Igor Rakocevic: A killer on the court

Mar 15, 2015 by Vladimir Stankovic - Euroleague.net Print
 Igor Rakocevic: A killer on the court

Last week I wrote about the Zidek "family business", two Czech basketball legends. We have a similar story today, the Rakocevics, even when Goran's history - Igor's father - is not as glorious as Jiri Zidek Sr.'s, a European basketball star in the 1970s. As happened with the Zideks, Igor Rakocevic - born in Belgrade on March 29, 1978 - did better than his father in terms of titles, clubs, national team - and even played in the NBA - but players cannot be compared in different eras. 

Goran Rakocevic was a really solid point guard who played for Crvena Zvezda in the 1970s, but who had the bad luck to be in the same team as Zoran Slavnic, a genius, a floor general who limited his playing time in Zvezda and closed the national team doors for him. Goran played for Zvezda from 1969 to 1979 for a total of 190 games, scoring 1,229 points (6.5 per game). Rakocevic Sr. won the Yugoslavian League title with Zvezda in 1972 and lifted the Cup Winners' Cup trophy in 1974, downing Spartak Brno 86-75. His friends, however, joke about the fact that the best thing he ever did for the club was to take his little son Igor to the outdoor courts at Kalemedgan fortress, where Zvezda was born in 1945 and still has its home.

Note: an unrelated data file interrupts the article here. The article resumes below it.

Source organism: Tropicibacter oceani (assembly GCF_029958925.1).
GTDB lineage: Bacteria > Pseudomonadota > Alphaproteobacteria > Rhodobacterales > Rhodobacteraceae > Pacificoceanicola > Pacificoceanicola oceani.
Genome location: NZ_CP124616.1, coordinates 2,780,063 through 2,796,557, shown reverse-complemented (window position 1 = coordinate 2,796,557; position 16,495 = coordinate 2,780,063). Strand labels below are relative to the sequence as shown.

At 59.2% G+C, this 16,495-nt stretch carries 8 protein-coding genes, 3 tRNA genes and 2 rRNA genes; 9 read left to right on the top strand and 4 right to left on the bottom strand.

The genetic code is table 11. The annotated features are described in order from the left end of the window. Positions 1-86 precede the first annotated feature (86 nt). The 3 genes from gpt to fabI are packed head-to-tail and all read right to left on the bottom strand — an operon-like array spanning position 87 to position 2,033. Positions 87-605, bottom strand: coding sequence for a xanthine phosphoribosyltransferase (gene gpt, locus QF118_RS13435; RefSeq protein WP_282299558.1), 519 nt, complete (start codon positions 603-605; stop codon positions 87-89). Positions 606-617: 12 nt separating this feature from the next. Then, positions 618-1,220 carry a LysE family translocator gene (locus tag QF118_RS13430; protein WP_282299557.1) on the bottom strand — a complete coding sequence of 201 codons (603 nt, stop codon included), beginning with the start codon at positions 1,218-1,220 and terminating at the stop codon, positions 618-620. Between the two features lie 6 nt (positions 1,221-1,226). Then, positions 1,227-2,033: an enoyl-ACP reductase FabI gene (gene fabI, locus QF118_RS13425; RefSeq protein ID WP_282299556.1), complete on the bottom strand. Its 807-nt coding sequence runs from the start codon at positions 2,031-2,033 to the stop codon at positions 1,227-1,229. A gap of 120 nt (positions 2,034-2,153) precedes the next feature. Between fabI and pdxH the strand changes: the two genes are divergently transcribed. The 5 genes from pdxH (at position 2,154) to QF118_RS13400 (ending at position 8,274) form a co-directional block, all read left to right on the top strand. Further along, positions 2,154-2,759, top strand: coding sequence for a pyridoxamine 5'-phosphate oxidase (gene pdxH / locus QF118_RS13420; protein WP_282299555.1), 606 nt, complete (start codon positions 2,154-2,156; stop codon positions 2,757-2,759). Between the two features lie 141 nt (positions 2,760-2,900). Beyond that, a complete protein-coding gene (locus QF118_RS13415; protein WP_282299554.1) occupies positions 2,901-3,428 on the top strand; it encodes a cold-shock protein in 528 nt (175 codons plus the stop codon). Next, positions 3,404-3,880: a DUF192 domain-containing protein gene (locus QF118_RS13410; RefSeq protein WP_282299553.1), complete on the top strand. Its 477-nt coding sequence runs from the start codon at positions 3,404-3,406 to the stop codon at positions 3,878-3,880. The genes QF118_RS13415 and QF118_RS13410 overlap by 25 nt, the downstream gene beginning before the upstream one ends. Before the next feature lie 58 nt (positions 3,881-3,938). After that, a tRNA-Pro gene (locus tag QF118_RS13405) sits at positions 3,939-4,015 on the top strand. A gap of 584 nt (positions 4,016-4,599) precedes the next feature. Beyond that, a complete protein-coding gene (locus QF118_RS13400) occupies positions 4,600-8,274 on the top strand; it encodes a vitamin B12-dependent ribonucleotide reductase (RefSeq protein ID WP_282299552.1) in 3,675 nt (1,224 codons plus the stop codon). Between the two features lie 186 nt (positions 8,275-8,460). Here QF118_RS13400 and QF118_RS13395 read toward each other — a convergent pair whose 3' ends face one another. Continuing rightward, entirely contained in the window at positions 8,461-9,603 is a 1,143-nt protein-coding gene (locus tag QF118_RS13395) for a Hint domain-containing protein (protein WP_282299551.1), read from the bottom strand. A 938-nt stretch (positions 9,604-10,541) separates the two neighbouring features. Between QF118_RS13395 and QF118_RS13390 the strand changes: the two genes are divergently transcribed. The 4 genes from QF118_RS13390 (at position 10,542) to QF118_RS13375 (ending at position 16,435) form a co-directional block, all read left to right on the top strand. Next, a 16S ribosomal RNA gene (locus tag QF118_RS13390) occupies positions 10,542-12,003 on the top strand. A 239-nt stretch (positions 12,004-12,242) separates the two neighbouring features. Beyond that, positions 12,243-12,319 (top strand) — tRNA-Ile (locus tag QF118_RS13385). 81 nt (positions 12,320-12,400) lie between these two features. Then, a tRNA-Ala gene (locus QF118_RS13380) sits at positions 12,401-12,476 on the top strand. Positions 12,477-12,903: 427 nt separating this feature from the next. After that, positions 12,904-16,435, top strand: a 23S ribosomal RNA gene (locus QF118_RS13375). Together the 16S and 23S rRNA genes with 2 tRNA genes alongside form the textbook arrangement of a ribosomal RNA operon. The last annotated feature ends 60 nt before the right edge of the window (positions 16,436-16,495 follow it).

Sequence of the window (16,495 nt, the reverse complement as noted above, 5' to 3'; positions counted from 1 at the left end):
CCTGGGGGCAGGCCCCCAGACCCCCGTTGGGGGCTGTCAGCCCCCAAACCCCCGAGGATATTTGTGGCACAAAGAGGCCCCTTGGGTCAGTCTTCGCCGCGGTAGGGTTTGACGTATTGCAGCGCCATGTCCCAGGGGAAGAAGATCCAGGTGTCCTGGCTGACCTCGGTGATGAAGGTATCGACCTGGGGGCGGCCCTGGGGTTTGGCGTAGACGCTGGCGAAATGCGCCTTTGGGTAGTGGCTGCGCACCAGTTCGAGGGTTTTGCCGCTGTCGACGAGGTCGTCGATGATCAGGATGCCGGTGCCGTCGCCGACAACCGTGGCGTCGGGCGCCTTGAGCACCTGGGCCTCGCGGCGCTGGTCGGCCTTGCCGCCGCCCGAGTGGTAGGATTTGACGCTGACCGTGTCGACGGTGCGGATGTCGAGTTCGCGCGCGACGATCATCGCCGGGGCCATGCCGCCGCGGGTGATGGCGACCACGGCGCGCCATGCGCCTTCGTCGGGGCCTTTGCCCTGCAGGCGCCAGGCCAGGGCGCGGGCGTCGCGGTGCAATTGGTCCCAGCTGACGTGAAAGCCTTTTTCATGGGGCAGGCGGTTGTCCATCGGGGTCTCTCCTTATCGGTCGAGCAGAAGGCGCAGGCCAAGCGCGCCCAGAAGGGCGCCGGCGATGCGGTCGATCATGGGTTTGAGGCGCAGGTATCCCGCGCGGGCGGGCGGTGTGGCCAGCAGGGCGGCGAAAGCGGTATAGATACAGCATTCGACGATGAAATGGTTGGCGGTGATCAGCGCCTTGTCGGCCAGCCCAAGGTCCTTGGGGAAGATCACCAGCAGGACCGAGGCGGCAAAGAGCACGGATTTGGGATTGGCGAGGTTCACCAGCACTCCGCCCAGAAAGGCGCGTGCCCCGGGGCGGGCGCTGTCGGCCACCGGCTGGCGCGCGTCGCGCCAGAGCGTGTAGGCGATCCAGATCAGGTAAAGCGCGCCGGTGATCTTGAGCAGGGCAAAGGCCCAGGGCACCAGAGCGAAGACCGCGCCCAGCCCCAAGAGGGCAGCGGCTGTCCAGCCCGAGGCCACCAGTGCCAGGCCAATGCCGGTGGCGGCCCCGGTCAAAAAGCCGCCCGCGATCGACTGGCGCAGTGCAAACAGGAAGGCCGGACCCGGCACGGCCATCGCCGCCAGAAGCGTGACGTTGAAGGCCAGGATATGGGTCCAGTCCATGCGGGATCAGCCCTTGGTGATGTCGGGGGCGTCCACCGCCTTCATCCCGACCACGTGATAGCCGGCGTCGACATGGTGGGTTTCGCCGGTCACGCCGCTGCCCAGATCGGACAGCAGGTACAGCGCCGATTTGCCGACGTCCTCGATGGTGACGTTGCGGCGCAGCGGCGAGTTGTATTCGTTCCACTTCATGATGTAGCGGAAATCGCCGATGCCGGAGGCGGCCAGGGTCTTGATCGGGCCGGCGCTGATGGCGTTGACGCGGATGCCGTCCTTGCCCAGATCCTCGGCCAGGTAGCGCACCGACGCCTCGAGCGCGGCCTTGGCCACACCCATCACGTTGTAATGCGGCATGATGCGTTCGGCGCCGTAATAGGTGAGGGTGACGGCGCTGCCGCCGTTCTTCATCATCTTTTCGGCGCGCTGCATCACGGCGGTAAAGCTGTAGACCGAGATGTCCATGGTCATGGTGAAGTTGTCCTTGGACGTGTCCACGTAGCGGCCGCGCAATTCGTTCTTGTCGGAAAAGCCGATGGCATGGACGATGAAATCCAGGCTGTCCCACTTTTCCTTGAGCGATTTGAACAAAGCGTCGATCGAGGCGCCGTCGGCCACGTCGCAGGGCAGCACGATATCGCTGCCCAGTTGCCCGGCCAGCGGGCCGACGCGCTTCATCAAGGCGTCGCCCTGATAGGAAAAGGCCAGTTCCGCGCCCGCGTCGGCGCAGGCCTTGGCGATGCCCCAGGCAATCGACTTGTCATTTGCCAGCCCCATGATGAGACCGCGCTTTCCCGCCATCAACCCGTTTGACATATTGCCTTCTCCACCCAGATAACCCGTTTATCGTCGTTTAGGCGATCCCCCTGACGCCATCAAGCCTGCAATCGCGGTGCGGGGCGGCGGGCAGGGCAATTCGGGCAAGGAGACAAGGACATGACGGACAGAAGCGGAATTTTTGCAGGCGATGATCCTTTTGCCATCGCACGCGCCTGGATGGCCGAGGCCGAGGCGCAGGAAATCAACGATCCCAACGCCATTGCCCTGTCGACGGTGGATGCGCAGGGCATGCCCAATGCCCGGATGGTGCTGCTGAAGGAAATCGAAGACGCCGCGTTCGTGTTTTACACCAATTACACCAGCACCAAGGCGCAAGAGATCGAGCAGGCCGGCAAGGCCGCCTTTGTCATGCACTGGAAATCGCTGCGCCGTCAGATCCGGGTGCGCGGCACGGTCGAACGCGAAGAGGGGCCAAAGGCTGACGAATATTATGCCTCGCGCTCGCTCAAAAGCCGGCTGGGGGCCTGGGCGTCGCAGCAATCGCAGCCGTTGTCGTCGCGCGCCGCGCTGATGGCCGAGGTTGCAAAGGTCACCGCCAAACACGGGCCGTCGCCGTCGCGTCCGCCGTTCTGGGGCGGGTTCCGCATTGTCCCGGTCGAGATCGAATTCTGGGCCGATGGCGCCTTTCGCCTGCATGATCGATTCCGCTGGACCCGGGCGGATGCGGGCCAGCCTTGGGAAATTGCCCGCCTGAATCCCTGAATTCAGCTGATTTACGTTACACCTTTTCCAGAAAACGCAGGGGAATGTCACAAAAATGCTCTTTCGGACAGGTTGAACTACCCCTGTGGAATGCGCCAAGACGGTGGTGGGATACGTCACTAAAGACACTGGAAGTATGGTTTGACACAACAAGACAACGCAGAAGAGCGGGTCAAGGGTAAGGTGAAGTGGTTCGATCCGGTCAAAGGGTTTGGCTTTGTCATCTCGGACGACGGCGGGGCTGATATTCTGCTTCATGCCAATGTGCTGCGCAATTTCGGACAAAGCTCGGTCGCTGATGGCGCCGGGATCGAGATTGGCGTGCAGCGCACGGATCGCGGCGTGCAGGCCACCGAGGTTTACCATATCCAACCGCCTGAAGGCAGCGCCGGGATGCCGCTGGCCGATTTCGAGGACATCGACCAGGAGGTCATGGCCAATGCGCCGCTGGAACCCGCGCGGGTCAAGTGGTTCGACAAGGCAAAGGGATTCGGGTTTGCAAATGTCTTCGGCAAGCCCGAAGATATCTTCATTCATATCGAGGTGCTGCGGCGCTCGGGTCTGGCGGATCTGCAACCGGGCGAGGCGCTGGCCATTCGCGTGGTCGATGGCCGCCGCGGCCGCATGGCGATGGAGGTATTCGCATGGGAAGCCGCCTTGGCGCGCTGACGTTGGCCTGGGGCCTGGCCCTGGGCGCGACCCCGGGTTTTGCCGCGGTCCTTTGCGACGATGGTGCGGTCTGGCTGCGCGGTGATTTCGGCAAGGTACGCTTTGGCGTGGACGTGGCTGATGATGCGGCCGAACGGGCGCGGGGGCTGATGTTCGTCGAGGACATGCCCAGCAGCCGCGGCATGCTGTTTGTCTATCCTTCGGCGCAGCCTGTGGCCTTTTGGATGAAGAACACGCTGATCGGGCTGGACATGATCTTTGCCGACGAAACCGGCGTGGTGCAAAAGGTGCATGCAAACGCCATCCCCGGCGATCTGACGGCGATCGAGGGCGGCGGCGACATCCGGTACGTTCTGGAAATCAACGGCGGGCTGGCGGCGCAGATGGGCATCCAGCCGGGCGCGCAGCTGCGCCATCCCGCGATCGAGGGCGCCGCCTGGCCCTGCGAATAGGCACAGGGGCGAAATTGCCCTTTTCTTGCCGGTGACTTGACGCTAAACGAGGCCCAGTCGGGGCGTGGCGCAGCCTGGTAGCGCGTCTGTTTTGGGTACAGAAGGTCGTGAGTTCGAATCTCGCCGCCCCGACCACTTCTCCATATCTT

A peculiar way of practicing 

Young Igor Rakocevic had Michael Jordan as his idol. He dreamed of flying like Michael, of shooting and jumping like him, and he was willing to work hard to become a well known, respected player. Due to his height, 1.91 meters, Igor became a shooting guard who could also play point guard, but if you look at his stats, you see that he rebounded a lot. He told me his "secret" not too long go: as a kid, he lived on the 18th floor of a building in New Belgrade and rarely used the elevator to go up or down. He would up upstairs and downstairs several times a day. It was a very peculiar practice which strengthened his legs - and improved his rebounding skills - a lot. Years later, already as a grown-up player, he was admired for his dunks and spectacular jumps.